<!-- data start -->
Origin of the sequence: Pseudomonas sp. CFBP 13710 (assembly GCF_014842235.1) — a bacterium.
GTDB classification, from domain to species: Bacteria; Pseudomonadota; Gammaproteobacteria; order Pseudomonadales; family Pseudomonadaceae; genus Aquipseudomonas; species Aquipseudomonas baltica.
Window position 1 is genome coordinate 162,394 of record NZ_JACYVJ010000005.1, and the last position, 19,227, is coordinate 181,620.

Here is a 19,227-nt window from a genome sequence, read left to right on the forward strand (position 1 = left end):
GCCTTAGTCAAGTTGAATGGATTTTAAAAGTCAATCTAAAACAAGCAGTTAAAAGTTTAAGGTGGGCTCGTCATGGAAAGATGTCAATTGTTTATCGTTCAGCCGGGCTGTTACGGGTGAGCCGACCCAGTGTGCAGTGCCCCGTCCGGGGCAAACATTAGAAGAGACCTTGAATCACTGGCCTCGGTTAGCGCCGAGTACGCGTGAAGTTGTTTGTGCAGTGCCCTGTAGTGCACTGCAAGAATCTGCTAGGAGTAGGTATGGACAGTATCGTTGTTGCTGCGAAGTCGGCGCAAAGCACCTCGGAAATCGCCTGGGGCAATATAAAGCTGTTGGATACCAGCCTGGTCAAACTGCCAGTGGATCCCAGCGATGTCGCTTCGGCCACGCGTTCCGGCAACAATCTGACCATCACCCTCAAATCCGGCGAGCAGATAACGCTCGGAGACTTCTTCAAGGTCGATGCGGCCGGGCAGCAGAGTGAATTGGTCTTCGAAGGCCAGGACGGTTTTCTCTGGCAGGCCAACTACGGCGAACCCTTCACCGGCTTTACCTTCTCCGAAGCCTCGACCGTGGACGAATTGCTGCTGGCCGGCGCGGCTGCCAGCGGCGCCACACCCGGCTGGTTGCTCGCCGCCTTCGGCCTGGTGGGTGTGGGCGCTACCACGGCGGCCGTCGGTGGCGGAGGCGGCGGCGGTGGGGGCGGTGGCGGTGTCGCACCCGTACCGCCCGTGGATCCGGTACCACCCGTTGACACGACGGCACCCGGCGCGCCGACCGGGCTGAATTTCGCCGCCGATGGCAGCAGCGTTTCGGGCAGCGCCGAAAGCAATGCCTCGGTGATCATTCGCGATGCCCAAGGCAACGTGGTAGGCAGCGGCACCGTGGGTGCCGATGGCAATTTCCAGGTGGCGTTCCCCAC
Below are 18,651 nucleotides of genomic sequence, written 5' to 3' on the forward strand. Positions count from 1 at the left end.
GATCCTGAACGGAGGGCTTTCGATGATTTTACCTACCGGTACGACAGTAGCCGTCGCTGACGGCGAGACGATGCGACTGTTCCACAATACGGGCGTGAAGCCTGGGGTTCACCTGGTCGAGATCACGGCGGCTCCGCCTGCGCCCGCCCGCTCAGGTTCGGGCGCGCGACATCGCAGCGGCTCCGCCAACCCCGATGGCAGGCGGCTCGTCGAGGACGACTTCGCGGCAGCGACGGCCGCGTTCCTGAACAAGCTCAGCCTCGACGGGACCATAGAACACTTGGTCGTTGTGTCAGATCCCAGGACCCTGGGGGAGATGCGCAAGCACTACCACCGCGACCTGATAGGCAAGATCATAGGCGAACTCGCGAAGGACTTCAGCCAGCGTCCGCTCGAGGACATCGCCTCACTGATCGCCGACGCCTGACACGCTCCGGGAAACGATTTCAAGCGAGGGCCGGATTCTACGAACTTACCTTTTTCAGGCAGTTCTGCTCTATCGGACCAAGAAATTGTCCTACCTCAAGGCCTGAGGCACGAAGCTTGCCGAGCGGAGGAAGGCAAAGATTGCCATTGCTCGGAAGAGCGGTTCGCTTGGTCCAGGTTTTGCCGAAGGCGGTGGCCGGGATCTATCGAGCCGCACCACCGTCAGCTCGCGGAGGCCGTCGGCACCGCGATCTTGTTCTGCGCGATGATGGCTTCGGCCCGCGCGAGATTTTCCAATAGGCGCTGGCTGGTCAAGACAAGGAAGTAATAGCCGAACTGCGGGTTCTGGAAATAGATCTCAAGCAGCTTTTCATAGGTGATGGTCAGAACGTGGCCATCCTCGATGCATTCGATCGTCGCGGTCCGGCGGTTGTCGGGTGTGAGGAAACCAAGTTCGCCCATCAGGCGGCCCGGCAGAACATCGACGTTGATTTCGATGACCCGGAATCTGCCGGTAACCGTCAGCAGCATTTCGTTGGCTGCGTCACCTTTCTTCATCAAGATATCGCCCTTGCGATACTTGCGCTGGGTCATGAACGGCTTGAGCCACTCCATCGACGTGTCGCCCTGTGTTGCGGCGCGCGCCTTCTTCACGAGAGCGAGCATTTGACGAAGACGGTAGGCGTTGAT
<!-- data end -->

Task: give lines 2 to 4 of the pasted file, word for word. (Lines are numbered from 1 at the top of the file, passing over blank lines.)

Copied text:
GTDB classification, from domain to species: Bacteria; Pseudomonadota; Gammaproteobacteria; order Pseudomonadales; family Pseudomonadaceae; genus Aquipseudomonas; species Aquipseudomonas baltica.
Window position 1 is genome coordinate 162,394 of record NZ_JACYVJ010000005.1, and the last position, 19,227, is coordinate 181,620.

Here is a 19,227-nt window from a genome sequence, read left to right on the forward strand (position 1 = left end):